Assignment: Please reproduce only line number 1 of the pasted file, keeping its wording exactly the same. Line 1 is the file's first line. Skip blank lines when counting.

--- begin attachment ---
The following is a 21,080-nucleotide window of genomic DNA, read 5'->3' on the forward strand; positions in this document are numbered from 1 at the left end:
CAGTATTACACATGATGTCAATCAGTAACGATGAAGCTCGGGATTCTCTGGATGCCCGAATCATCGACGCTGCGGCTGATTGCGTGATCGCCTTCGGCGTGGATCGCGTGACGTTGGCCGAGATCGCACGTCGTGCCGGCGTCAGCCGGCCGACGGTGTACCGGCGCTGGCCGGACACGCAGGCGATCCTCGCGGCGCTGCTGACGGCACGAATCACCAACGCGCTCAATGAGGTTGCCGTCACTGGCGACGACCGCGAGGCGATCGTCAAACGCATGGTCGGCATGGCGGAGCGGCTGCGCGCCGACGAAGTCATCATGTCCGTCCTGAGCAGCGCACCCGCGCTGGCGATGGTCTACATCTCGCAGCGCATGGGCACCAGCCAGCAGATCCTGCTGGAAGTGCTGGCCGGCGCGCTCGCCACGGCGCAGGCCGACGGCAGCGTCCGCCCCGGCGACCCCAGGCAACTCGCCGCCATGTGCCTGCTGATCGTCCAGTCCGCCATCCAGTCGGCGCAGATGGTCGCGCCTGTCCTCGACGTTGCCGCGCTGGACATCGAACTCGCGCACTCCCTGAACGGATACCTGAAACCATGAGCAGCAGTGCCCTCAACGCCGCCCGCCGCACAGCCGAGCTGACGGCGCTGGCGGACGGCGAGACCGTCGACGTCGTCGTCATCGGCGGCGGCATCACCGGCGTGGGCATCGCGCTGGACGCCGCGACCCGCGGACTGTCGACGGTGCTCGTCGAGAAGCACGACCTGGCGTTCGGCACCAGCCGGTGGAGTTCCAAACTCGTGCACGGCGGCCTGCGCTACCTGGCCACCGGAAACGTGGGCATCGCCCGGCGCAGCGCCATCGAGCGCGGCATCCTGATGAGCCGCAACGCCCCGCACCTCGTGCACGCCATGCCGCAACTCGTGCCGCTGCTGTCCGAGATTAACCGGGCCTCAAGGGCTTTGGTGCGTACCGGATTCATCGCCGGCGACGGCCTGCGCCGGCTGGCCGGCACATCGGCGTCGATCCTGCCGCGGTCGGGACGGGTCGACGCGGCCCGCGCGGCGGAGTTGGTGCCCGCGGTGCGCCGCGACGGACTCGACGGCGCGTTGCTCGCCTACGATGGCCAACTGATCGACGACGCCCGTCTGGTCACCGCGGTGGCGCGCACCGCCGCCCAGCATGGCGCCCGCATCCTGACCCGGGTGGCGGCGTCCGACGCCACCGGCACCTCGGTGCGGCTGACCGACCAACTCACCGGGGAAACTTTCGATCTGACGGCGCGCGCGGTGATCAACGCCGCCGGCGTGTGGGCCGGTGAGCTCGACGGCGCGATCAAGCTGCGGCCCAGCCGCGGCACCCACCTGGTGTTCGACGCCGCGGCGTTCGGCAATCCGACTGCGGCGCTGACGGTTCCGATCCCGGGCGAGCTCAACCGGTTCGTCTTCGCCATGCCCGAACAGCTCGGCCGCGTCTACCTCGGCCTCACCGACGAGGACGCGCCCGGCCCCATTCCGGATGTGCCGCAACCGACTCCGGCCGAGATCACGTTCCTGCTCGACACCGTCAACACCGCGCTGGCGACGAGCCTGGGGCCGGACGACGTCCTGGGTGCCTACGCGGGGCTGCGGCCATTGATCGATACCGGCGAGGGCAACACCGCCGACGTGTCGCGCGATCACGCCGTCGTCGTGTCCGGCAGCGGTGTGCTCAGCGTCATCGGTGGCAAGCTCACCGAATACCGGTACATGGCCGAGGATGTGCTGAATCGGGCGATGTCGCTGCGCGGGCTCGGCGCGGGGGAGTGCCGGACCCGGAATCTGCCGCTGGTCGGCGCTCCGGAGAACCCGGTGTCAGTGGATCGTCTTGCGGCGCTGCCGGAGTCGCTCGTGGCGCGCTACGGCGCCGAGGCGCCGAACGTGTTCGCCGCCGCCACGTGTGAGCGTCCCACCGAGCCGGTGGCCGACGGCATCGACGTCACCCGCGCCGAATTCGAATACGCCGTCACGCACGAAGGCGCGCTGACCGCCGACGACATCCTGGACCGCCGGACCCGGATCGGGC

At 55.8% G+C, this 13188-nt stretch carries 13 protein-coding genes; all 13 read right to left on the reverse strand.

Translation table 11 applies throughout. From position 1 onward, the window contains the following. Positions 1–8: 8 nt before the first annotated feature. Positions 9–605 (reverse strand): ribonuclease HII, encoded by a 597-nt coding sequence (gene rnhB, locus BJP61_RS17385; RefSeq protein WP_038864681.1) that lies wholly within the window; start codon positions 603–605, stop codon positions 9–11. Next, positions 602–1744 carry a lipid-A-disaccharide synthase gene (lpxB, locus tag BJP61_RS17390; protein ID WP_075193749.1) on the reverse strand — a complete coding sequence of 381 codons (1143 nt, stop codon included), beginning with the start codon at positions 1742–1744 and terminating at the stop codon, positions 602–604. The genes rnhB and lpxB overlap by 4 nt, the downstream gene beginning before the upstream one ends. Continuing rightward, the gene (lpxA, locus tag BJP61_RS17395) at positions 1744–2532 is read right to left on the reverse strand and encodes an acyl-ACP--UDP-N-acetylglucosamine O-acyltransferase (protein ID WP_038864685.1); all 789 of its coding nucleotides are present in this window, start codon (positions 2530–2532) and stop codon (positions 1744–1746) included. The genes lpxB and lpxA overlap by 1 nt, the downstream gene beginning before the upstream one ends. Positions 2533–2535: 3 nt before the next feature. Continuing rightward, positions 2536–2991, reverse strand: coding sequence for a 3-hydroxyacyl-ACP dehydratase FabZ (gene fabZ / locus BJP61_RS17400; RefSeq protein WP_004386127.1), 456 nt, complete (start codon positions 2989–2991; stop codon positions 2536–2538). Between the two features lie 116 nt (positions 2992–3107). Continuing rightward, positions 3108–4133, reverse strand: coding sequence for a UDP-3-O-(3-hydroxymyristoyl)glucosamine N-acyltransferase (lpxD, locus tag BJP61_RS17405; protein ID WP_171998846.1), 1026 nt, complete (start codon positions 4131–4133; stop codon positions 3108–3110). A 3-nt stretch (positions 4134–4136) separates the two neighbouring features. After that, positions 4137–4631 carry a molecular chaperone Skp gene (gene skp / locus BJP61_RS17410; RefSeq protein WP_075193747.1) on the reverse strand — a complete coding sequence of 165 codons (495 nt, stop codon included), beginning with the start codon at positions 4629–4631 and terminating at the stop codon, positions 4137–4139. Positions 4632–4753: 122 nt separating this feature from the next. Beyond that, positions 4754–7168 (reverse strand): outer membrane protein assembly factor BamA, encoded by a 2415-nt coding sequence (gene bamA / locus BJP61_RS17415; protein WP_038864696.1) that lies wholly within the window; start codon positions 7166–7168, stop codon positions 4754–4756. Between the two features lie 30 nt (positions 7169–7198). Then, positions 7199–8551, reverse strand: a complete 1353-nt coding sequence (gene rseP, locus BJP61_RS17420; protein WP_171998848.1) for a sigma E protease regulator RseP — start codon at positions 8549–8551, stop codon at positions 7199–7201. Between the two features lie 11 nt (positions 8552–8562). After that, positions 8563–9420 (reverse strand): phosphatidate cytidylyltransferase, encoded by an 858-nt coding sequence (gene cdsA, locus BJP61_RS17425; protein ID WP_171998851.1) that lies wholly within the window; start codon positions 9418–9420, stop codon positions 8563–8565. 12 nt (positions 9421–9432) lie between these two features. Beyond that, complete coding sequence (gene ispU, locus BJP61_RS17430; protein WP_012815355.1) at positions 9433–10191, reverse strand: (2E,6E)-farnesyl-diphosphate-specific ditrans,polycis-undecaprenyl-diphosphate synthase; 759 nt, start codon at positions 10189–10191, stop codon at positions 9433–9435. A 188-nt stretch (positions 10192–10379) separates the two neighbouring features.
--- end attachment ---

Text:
The following is a 21,080-nucleotide window of genomic DNA, read 5'->3' on the forward strand; positions in this document are numbered from 1 at the left end: